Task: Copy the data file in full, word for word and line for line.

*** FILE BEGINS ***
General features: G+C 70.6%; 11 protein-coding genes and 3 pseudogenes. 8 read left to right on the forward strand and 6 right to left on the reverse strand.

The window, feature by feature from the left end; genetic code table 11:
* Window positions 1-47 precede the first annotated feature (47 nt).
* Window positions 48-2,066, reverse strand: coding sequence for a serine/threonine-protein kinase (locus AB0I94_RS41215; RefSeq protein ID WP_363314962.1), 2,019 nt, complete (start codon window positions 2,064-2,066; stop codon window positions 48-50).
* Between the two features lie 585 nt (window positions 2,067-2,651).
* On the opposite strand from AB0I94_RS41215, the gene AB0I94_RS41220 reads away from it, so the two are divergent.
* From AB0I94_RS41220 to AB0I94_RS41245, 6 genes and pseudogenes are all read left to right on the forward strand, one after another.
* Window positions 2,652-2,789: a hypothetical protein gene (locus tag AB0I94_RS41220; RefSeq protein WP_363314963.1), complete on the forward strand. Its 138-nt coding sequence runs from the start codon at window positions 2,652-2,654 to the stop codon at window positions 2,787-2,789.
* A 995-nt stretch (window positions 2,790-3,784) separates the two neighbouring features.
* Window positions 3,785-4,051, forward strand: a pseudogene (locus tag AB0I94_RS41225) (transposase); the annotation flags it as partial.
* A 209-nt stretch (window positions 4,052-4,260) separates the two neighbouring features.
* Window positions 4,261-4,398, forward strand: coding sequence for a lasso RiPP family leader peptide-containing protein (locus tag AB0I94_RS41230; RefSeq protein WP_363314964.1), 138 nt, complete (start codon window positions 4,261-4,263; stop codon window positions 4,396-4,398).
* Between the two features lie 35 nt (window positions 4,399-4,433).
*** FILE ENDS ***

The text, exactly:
General features: G+C 70.6%; 11 protein-coding genes and 3 pseudogenes. 8 read left to right on the forward strand and 6 right to left on the reverse strand.

The window, feature by feature from the left end; genetic code table 11:
* Window positions 1-47 precede the first annotated feature (47 nt).
* Window positions 48-2,066, reverse strand: coding sequence for a serine/threonine-protein kinase (locus AB0I94_RS41215; RefSeq protein ID WP_363314962.1), 2,019 nt, complete (start codon window positions 2,064-2,066; stop codon window positions 48-50).
* Between the two features lie 585 nt (window positions 2,067-2,651).
* On the opposite strand from AB0I94_RS41215, the gene AB0I94_RS41220 reads away from it, so the two are divergent.
* From AB0I94_RS41220 to AB0I94_RS41245, 6 genes and pseudogenes are all read left to right on the forward strand, one after another.
* Window positions 2,652-2,789: a hypothetical protein gene (locus tag AB0I94_RS41220; RefSeq protein WP_363314963.1), complete on the forward strand. Its 138-nt coding sequence runs from the start codon at window positions 2,652-2,654 to the stop codon at window positions 2,787-2,789.
* A 995-nt stretch (window positions 2,790-3,784) separates the two neighbouring features.
* Window positions 3,785-4,051, forward strand: a pseudogene (locus tag AB0I94_RS41225) (transposase); the annotation flags it as partial.
* A 209-nt stretch (window positions 4,052-4,260) separates the two neighbouring features.
* Window positions 4,261-4,398, forward strand: coding sequence for a lasso RiPP family leader peptide-containing protein (locus tag AB0I94_RS41230; RefSeq protein WP_363314964.1), 138 nt, complete (start codon window positions 4,261-4,263; stop codon window positions 4,396-4,398).
* Between the two features lie 35 nt (window positions 4,399-4,433).